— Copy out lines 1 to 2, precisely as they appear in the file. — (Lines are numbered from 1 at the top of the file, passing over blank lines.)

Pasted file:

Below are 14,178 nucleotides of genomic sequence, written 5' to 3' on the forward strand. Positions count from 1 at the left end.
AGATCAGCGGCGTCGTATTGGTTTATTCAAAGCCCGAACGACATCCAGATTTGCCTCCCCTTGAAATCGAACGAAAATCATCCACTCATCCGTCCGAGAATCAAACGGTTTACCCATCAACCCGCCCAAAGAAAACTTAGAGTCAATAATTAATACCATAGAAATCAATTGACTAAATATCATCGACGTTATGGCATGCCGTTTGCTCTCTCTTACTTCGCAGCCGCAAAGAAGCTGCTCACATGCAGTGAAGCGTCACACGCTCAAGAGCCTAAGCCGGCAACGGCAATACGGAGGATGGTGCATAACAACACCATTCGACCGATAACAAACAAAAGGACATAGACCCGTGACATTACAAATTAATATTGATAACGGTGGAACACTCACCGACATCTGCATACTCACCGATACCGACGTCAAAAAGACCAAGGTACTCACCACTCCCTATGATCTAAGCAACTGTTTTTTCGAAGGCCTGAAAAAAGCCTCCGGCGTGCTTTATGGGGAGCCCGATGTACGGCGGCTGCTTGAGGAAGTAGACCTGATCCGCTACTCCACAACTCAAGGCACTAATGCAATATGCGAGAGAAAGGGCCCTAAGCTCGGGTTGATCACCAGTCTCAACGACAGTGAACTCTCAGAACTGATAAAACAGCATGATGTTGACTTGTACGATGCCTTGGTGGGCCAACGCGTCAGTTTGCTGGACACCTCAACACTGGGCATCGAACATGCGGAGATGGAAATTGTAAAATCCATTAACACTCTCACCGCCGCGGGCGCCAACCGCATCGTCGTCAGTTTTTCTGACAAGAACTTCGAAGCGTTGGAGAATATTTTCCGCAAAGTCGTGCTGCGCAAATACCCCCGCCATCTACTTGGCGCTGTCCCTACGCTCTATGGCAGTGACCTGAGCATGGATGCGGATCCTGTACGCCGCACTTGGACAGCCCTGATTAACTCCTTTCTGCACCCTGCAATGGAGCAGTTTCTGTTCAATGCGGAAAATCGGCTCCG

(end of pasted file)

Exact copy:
Below are 14,178 nucleotides of genomic sequence, written 5' to 3' on the forward strand. Positions count from 1 at the left end.
AGATCAGCGGCGTCGTATTGGTTTATTCAAAGCCCGAACGACATCCAGATTTGCCTCCCCTTGAAATCGAACGAAAATCATCCACTCATCCGTCCGAGAATCAAACGGTTTACCCATCAACCCGCCCAAAGAAAACTTAGAGTCAATAATTAATACCATAGAAATCAATTGACTAAATATCATCGACGTTATGGCATGCCGTTTGCTCTCTCTTACTTCGCAGCCGCAAAGAAGCTGCTCACATGCAGTGAAGCGTCACACGCTCAAGAGCCTAAGCCGGCAACGGCAATACGGAGGATGGTGCATAACAACACCATTCGACCGATAACAAACAAAAGGACATAGACCCGTGACATTACAAATTAATATTGATAACGGTGGAACACTCACCGACATCTGCATACTCACCGATACCGACGTCAAAAAGACCAAGGTACTCACCACTCCCTATGATCTAAGCAACTGTTTTTTCGAAGGCCTGAAAAAAGCCTCCGGCGTGCTTTATGGGGAGCCCGATGTACGGCGGCTGCTTGAGGAAGTAGACCTGATCCGCTACTCCACAACTCAAGGCACTAATGCAATATGCGAGAGAAAGGGCCCTAAGCTCGGGTTGATCACCAGTCTCAACGACAGTGAACTCTCAGAACTGATAAAACAGCATGATGTTGACTTGTACGATGCCTTGGTGGGCCAACGCGTCAGTTTGCTGGACACCTCAACACTGGGCATCGAACATGCGGAGATGGAAATTGTAAAATCCATTAACACTCTCACCGCCGCGGGCGCCAACCGCATCGTCGTCAGTTTTTCTGACAAGAACTTCGAAGCGTTGGAGAATATTTTCCGCAAAGTCGTGCTGCGCAAATACCCCCGCCATCTACTTGGCGCTGTCCCTACGCTCTATGGCAGTGACCTGAGCATGGATGCGGATCCTGTACGCCGCACTTGGACAGCCCTGATTAACTCCTTTCTGCACCCTGCAATGGAGCAGTTTCTGTTCAATGCGGAAAATCGGCTCCG